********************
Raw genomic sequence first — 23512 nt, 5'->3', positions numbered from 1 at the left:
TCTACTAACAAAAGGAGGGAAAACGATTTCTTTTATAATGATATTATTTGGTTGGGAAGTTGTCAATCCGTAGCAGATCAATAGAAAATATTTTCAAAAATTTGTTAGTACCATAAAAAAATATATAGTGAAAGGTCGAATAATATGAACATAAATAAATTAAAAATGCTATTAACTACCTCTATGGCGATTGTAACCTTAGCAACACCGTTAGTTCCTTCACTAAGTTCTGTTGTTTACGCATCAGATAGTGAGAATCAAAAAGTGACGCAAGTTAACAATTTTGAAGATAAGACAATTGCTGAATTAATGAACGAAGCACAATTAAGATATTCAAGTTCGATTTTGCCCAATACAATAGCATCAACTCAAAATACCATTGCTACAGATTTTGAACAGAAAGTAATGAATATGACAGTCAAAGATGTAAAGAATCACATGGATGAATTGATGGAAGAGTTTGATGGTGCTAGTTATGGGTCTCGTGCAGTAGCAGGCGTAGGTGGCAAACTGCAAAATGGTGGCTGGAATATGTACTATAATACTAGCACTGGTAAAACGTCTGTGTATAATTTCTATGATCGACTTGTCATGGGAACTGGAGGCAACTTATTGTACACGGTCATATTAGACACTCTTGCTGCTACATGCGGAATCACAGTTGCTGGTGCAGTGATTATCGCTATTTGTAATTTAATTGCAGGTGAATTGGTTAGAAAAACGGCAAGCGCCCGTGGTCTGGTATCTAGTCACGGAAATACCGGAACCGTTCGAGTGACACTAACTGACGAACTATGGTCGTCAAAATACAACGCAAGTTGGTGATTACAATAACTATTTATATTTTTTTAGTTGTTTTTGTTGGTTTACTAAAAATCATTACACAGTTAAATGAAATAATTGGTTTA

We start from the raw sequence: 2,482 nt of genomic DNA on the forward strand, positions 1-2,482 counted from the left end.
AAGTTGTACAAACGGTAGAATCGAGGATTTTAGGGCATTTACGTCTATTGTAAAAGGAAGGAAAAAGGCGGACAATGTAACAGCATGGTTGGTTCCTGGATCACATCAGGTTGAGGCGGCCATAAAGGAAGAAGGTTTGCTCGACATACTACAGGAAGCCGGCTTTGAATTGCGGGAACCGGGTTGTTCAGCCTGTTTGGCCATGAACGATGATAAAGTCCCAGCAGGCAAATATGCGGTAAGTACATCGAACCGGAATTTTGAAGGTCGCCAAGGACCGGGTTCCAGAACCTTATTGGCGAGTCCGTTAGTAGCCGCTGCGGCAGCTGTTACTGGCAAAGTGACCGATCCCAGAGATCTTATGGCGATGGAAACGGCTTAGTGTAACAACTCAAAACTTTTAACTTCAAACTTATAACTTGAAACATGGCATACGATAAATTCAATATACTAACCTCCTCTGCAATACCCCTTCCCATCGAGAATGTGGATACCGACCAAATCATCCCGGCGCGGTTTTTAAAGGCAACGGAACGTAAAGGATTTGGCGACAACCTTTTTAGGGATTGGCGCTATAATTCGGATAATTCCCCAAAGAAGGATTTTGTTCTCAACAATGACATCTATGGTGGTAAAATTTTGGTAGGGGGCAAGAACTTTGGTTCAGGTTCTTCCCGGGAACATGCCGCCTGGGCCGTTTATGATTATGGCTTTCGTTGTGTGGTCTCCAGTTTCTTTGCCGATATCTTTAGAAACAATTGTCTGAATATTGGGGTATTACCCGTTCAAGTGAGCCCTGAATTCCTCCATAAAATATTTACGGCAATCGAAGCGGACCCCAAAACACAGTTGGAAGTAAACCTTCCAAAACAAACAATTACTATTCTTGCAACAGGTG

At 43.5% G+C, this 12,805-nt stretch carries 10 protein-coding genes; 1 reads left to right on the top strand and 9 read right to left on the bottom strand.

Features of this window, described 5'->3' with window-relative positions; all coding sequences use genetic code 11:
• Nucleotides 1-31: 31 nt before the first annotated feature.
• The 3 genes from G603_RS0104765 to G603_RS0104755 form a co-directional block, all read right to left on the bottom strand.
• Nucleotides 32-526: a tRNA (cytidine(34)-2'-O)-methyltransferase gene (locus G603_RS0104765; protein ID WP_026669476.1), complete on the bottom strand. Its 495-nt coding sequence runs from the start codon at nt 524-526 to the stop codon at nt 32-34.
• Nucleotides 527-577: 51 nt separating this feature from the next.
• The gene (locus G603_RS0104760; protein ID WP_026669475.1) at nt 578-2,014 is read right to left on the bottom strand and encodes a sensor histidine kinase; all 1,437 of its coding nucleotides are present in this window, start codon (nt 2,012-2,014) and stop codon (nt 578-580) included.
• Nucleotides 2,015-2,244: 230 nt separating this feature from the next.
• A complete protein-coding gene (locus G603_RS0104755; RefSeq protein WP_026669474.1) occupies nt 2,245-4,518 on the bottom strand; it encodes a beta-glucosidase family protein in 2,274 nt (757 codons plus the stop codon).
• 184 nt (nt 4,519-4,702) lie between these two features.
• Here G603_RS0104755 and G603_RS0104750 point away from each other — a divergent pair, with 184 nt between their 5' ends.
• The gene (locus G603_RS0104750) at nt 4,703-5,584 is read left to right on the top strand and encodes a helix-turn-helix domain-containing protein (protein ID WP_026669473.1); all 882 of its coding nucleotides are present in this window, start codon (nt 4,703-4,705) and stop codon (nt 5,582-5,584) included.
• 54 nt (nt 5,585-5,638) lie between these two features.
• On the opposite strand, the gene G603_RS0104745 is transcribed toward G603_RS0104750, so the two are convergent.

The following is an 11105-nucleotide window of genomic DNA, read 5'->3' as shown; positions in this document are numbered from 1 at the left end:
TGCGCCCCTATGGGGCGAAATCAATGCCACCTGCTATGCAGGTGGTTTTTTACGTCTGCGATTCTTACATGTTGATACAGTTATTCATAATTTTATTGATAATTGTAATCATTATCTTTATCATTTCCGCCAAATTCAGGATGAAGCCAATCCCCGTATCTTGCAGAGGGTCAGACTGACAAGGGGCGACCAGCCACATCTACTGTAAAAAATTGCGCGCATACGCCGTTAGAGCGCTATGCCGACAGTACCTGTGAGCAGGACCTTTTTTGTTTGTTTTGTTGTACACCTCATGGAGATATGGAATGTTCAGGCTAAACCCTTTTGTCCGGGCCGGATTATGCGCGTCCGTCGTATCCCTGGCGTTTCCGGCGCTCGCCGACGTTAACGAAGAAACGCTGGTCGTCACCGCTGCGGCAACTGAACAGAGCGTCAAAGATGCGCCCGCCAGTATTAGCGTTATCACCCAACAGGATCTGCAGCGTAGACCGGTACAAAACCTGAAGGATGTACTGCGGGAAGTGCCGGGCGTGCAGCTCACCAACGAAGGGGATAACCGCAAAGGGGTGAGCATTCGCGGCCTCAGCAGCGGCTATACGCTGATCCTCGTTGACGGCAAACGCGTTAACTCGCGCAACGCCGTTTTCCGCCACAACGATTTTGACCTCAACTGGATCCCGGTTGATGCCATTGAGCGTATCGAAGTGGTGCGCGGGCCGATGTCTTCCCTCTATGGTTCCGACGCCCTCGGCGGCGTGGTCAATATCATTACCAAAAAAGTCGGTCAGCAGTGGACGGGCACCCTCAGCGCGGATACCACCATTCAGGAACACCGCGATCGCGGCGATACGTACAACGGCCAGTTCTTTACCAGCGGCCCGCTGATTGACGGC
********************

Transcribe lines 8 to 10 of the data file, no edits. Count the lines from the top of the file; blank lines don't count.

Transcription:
• The 3 genes from G603_RS0104765 to G603_RS0104755 form a co-directional block, all read right to left on the bottom strand.
• Nucleotides 32-526: a tRNA (cytidine(34)-2'-O)-methyltransferase gene (locus G603_RS0104765; protein ID WP_026669476.1), complete on the bottom strand. Its 495-nt coding sequence runs from the start codon at nt 524-526 to the stop codon at nt 32-34.
• Nucleotides 527-577: 51 nt separating this feature from the next.